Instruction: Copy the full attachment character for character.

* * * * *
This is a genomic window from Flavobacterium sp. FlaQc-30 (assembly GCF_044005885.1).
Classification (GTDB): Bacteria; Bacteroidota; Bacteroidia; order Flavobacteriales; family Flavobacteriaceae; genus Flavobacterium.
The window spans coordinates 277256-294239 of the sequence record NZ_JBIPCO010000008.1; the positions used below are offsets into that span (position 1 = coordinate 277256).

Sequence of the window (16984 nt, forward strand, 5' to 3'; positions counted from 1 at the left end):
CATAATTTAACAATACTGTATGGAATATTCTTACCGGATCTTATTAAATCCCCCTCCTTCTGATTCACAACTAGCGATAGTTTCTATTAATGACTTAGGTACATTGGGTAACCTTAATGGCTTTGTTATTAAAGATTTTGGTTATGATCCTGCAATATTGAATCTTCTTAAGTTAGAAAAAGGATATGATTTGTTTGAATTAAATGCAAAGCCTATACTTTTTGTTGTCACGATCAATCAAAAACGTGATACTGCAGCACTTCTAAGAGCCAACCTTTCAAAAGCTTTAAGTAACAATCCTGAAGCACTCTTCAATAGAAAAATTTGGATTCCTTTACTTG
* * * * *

This is a genomic window from Flavobacterium sp. FlaQc-30 (assembly GCF_044005885.1).
Classification (GTDB): Bacteria; Bacteroidota; Bacteroidia; order Flavobacteriales; family Flavobacteriaceae; genus Flavobacterium.
The window spans coordinates 277256-294239 of the sequence record NZ_JBIPCO010000008.1; the positions used below are offsets into that span (position 1 = coordinate 277256).

Sequence of the window (16984 nt, forward strand, 5' to 3'; positions counted from 1 at the left end):
CATAATTTAACAATACTGTATGGAATATTCTTACCGGATCTTATTAAATCCCCCTCCTTCTGATTCACAACTAGCGATAGTTTCTATTAATGACTTAGGTACATTGGGTAACCTTAATGGCTTTGTTATTAAAGATTTTGGTTATGATCCTGCAATATTGAATCTTCTTAAGTTAGAAAAAGGATATGATTTGTTTGAATTAAATGCAAAGCCTATACTTTTTGTTGTCACGATCAATCAAAAACGTGATACTGCAGCACTTCTAAGAGCCAACCTTTCAAAAGCTTTAAGTAACAATCCTGAAGCACTCTTCAATAGAAAAATTTGGATTCCTTTACTTG